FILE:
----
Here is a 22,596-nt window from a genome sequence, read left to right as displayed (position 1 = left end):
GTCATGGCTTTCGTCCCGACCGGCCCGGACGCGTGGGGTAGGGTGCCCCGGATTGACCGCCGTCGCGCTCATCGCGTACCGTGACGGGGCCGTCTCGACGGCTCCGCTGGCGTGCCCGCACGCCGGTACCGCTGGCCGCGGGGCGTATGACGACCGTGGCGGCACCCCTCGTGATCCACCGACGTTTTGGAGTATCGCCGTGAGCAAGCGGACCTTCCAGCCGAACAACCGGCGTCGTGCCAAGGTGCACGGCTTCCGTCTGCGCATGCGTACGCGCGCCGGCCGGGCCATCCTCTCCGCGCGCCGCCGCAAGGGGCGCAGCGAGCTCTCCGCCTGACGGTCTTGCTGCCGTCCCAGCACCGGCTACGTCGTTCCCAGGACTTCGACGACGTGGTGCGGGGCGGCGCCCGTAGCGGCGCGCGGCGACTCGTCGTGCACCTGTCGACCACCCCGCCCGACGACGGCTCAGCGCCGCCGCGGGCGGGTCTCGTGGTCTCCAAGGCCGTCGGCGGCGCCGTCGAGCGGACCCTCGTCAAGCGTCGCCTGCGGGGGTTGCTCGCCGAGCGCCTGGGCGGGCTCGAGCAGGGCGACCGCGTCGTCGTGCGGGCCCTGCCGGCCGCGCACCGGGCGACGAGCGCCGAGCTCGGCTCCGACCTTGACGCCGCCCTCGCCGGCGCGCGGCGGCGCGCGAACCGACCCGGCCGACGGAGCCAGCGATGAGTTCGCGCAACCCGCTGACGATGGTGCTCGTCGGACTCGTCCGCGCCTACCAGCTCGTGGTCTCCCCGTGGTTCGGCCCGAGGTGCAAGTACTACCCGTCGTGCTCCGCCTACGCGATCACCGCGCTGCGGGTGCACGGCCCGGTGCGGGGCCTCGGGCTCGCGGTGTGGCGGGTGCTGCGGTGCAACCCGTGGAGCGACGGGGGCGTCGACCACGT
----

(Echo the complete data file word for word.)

Here is a 22,596-nt window from a genome sequence, read left to right as displayed (position 1 = left end):
GTCATGGCTTTCGTCCCGACCGGCCCGGACGCGTGGGGTAGGGTGCCCCGGATTGACCGCCGTCGCGCTCATCGCGTACCGTGACGGGGCCGTCTCGACGGCTCCGCTGGCGTGCCCGCACGCCGGTACCGCTGGCCGCGGGGCGTATGACGACCGTGGCGGCACCCCTCGTGATCCACCGACGTTTTGGAGTATCGCCGTGAGCAAGCGGACCTTCCAGCCGAACAACCGGCGTCGTGCCAAGGTGCACGGCTTCCGTCTGCGCATGCGTACGCGCGCCGGCCGGGCCATCCTCTCCGCGCGCCGCCGCAAGGGGCGCAGCGAGCTCTCCGCCTGACGGTCTTGCTGCCGTCCCAGCACCGGCTACGTCGTTCCCAGGACTTCGACGACGTGGTGCGGGGCGGCGCCCGTAGCGGCGCGCGGCGACTCGTCGTGCACCTGTCGACCACCCCGCCCGACGACGGCTCAGCGCCGCCGCGGGCGGGTCTCGTGGTCTCCAAGGCCGTCGGCGGCGCCGTCGAGCGGACCCTCGTCAAGCGTCGCCTGCGGGGGTTGCTCGCCGAGCGCCTGGGCGGGCTCGAGCAGGGCGACCGCGTCGTCGTGCGGGCCCTGCCGGCCGCGCACCGGGCGACGAGCGCCGAGCTCGGCTCCGACCTTGACGCCGCCCTCGCCGGCGCGCGGCGGCGCGCGAACCGACCCGGCCGACGGAGCCAGCGATGAGTTCGCGCAACCCGCTGACGATGGTGCTCGTCGGACTCGTCCGCGCCTACCAGCTCGTGGTCTCCCCGTGGTTCGGCCCGAGGTGCAAGTACTACCCGTCGTGCTCCGCCTACGCGATCACCGCGCTGCGGGTGCACGGCCCGGTGCGGGGCCTCGGGCTCGCGGTGTGGCGGGTGCTGCGGTGCAACCCGTGGAGCGACGGGGGCGTCGACCACGT